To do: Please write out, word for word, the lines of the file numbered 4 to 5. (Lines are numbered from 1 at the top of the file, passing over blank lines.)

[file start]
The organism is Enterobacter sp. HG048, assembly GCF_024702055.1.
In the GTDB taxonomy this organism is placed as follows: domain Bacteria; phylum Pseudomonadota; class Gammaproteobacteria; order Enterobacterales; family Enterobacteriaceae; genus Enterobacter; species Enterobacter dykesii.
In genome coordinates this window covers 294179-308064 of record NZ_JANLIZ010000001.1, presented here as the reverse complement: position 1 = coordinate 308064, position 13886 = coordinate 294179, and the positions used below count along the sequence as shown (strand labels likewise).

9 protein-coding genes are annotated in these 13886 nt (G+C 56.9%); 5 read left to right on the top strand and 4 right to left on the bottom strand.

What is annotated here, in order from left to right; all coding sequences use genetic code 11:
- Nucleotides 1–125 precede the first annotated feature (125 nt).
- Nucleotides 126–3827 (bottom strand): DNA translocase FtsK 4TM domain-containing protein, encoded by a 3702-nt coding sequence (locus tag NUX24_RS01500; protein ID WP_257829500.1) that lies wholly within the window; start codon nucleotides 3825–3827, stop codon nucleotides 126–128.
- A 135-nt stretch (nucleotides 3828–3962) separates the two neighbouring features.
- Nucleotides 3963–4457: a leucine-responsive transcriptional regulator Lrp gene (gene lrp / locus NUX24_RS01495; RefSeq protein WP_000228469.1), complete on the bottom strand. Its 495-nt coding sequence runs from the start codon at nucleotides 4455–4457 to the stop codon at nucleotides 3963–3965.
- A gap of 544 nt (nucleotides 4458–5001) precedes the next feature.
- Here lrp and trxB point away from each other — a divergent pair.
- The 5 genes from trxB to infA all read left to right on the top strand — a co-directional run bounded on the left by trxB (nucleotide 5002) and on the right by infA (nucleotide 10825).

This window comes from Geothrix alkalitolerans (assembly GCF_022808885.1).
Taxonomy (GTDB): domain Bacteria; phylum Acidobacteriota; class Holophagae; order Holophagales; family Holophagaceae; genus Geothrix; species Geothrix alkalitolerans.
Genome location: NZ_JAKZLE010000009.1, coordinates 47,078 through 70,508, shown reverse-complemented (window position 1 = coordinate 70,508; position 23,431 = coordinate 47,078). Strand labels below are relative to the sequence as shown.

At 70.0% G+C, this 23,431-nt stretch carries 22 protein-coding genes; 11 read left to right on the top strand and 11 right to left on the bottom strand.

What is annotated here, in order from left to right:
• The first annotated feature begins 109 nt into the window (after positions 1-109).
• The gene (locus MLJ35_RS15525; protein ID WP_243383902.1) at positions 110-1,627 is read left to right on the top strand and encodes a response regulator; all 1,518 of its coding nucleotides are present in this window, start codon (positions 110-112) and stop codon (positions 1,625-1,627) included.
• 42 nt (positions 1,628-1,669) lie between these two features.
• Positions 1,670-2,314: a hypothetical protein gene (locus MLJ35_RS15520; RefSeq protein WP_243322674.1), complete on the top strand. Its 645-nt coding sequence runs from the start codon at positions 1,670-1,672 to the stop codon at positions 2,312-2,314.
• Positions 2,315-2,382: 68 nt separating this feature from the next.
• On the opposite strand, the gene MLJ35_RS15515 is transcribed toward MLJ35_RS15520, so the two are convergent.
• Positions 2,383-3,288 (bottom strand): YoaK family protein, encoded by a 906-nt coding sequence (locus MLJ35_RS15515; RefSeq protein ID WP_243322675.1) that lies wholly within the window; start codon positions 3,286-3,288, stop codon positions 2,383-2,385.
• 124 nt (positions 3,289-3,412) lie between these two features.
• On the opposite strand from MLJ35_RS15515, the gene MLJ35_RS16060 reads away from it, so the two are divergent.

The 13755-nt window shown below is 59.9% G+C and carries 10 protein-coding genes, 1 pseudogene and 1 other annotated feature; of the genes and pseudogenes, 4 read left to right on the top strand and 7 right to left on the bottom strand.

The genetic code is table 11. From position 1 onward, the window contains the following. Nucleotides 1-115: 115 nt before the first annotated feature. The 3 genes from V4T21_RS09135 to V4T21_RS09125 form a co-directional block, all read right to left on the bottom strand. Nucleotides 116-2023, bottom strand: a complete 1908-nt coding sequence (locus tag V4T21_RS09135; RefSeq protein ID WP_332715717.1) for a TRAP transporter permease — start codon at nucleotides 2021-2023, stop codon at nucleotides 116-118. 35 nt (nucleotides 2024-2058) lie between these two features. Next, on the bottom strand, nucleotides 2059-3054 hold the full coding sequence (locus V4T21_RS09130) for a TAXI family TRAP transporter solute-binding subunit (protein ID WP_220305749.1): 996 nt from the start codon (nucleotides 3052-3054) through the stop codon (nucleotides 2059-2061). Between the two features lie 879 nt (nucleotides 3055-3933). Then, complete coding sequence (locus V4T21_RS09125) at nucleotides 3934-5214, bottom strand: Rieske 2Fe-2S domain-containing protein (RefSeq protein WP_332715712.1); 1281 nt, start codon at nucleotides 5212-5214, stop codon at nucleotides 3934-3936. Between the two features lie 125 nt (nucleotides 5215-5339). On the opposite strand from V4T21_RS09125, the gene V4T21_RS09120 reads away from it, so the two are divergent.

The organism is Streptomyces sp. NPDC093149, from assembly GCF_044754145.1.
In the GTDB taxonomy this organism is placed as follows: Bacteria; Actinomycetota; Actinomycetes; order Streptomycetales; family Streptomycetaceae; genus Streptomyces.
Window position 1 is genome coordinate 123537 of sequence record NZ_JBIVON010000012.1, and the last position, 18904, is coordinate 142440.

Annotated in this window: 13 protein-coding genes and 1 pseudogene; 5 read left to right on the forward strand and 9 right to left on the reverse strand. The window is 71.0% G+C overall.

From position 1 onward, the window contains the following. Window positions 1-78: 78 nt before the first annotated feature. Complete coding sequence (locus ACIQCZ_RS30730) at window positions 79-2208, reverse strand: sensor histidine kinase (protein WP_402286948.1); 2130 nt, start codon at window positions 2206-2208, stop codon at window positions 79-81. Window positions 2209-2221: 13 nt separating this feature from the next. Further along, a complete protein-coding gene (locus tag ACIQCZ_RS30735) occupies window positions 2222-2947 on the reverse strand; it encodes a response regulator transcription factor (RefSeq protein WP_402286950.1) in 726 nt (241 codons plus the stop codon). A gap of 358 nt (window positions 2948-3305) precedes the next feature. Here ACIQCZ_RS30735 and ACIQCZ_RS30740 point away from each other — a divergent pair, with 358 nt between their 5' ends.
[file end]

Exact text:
9 protein-coding genes are annotated in these 13886 nt (G+C 56.9%); 5 read left to right on the top strand and 4 right to left on the bottom strand.

What is annotated here, in order from left to right; all coding sequences use genetic code 11: